Seward Park Cooperative on the Lower East Side of Manhattan (where this author has lived for the last 15 years, and has served on its board of directors for the last six) is a remarkably diverse community of 5,000 or so New Yorkers that prides itself on its culture of neighborliness, service, and coming together in times of crisis. Residents have supported each other through blackouts and gas outages, rallied together after the terrorist attacks of 9/11, and carried water and supplies to elderly and homebound neighbors during days without heat, electricity, or running water after Hurricane Sandy. On days not marked by crisis, there are communal picnics and potlucks, swap meets and service exchanges, and organized events for all age groups. Lifelong resident and long-time board member Karen Wolfson calls Seward Park “our little village in the big city.”
When the specter of coronavirus initially appeared, it did not immediately seem to be another potential test of our strength as a community. At the end of February 2020, the Seward Park board was beginning plans for its usual spring and early summer events: the 10th year of its popular Hester Street Fair...a yearly party for residents called Summerfest...and the annual shareholders meeting and board election that normally takes place in early June. Like most communities in this part of the world, we were proceeding with business as usual.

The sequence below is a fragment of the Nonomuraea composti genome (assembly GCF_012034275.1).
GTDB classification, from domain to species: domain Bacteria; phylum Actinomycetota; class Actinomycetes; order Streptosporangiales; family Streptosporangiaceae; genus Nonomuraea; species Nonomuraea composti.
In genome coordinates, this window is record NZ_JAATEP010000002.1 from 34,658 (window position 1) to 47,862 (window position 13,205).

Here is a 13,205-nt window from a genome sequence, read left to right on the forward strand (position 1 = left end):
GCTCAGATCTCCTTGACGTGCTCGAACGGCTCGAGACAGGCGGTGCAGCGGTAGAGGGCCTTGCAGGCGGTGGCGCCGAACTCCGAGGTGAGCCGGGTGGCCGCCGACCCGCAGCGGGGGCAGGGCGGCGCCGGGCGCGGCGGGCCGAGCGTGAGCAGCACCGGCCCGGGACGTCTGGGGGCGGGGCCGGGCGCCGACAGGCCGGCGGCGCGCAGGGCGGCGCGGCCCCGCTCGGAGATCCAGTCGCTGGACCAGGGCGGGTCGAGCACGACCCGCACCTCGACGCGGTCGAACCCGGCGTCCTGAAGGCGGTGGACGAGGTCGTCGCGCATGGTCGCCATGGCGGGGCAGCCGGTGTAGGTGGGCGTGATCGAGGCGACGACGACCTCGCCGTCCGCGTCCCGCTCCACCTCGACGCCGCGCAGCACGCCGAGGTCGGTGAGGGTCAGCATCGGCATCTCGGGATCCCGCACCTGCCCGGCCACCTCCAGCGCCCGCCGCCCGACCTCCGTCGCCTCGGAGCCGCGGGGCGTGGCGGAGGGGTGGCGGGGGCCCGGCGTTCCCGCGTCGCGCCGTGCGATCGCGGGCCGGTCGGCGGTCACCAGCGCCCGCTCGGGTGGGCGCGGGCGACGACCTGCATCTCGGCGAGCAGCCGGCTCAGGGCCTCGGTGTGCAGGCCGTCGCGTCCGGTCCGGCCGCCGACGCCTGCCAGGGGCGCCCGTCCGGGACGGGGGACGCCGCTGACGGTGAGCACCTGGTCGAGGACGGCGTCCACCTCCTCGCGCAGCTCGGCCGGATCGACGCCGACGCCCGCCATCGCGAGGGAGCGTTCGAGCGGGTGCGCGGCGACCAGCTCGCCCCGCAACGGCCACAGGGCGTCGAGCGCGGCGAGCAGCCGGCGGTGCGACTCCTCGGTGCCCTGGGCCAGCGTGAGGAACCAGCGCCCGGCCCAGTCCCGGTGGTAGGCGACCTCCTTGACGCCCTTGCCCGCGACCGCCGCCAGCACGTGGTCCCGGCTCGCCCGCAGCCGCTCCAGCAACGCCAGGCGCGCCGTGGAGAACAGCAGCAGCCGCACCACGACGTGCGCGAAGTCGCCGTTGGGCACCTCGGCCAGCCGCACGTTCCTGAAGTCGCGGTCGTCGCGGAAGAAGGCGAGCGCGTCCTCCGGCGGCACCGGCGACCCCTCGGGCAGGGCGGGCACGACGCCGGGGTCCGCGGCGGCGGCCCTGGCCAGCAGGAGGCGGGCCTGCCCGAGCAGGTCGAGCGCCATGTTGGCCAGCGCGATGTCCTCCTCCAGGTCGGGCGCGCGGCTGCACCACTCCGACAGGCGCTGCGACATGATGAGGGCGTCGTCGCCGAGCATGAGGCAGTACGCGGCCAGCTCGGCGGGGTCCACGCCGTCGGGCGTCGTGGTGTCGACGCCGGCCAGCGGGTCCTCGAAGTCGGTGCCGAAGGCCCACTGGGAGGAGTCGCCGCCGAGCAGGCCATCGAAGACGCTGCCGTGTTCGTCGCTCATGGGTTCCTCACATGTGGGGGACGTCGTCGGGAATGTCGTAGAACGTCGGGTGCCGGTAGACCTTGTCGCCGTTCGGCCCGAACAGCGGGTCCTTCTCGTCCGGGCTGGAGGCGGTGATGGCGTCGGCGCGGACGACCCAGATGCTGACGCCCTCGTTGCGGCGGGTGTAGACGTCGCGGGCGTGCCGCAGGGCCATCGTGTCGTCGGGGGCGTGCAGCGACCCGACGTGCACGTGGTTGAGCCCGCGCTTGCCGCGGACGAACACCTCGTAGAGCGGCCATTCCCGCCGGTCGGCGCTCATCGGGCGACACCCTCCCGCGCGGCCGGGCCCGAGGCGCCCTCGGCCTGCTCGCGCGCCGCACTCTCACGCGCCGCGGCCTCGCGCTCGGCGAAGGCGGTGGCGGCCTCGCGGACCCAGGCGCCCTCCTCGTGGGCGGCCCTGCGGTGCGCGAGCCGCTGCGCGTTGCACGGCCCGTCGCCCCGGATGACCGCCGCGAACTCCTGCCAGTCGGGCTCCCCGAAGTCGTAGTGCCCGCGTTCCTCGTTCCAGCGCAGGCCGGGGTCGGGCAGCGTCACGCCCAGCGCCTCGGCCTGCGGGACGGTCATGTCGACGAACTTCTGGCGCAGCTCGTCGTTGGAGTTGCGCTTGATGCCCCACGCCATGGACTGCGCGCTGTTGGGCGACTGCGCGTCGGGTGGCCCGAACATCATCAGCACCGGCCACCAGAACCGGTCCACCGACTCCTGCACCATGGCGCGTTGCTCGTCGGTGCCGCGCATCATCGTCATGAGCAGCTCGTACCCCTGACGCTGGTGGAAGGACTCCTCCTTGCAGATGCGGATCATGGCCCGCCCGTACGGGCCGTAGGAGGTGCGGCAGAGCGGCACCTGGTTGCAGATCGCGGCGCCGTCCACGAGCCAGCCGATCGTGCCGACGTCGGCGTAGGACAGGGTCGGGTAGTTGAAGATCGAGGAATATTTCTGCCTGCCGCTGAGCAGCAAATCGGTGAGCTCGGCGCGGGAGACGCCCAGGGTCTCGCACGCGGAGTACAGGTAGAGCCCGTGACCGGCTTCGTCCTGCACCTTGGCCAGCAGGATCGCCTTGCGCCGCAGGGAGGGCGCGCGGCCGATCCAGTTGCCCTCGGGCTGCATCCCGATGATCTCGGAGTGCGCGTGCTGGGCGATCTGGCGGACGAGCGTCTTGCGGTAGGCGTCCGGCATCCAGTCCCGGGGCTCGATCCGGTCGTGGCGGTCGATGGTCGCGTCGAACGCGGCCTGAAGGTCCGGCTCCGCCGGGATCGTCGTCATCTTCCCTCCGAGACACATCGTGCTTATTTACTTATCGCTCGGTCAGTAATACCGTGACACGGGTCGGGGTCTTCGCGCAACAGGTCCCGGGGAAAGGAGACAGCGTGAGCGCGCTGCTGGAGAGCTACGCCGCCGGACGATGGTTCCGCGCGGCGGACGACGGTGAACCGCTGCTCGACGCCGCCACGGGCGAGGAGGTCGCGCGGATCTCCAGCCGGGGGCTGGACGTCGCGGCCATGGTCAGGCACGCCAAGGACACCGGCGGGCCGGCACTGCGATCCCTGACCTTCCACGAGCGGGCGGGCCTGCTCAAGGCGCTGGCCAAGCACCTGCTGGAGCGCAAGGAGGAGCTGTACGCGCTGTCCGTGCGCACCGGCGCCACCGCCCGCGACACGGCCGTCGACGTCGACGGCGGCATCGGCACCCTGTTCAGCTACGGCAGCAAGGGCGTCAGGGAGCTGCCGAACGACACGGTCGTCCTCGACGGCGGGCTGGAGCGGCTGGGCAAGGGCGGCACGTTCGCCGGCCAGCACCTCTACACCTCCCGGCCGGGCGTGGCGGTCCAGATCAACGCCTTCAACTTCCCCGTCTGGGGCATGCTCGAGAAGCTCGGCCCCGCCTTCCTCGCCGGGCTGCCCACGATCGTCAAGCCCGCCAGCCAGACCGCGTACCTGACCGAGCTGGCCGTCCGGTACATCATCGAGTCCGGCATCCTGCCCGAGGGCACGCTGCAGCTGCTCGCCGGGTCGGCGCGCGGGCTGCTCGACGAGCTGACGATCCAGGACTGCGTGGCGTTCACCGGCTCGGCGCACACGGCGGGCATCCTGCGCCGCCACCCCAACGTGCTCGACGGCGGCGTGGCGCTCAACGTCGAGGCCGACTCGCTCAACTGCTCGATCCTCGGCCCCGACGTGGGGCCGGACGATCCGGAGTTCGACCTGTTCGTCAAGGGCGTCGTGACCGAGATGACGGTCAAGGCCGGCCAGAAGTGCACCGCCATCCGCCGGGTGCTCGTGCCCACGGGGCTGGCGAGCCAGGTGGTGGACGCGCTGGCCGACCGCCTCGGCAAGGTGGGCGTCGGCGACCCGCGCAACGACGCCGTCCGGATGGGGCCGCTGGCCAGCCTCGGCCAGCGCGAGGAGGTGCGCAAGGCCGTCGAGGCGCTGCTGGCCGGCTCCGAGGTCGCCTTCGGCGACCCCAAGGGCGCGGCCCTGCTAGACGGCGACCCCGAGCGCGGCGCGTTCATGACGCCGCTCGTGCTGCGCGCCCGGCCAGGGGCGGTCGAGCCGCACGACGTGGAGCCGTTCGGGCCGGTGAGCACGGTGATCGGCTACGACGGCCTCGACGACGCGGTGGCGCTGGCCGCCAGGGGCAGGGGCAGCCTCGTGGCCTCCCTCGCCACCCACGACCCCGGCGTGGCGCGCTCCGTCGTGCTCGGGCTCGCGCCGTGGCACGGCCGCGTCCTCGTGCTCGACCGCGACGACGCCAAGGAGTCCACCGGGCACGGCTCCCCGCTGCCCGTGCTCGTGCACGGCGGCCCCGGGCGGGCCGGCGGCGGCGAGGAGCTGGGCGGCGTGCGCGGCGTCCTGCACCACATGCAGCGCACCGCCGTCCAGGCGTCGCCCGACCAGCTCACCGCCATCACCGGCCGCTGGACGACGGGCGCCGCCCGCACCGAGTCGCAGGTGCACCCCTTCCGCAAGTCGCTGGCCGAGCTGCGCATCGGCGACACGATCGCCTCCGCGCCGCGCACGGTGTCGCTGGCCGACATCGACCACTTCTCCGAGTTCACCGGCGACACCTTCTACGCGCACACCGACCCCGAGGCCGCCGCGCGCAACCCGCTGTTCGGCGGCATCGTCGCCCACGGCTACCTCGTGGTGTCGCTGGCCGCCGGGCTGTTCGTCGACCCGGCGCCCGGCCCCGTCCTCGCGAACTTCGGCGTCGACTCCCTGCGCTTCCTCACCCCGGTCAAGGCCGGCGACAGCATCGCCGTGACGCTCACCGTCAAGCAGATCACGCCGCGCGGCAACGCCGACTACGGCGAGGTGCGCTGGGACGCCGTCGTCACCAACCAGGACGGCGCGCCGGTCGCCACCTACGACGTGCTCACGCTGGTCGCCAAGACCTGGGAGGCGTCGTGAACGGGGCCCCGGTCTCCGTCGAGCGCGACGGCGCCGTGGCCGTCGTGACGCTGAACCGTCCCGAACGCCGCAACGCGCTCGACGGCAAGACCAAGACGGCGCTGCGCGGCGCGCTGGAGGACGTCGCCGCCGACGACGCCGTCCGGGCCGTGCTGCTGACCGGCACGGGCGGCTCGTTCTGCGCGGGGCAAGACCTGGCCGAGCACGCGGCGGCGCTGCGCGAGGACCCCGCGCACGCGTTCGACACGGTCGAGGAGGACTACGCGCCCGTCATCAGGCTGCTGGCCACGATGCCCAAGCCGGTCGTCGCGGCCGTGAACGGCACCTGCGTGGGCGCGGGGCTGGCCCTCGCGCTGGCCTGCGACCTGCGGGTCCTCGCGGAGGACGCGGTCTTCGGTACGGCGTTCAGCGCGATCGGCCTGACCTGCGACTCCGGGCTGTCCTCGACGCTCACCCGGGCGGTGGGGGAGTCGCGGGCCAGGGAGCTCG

On February 28, I got the following text from our general manager Frank Durant, VP of Lower Manhattan Real Estate for Charles H. Greenthal & Co.: “What do you think about temp Purell stands for each elevator bank? That’s only 12 units and they can be removed after and used during flu season in the future.”
On his suggestion, we had already installed extra sanitizer and cleaning supplies for our complex’s children’s playroom, community room, and gym, since it was becoming clear that the novel coronavirus was not going to stay confined to Asia and Europe. That same day, Durant sent shareholders and residents the first of what is at the time of this writing a series of a dozen memos titled “Measures to prevent spread of infectious diseases (Coronavirus).”
That was exactly one month ago. In the ensuing weeks, the world has turned upside-down, the time marked in my mind by the measures the co-op instituted to protect residents, vendors, staff, and visitors. Week 1: we stocked up on supplies; increased sanitizing schedules; alerted residents to CDC protocols (e.g., encouraging use of elbows, hips, and knuckles for opening doors, pressing buttons, and greeting others). Week 2: we introduced the concept of social distancing; asked residents to limit visits to the management office and hold off on non-emergency maintenance requests, move-ins/outs, or deliveries; discouraged large gatherings.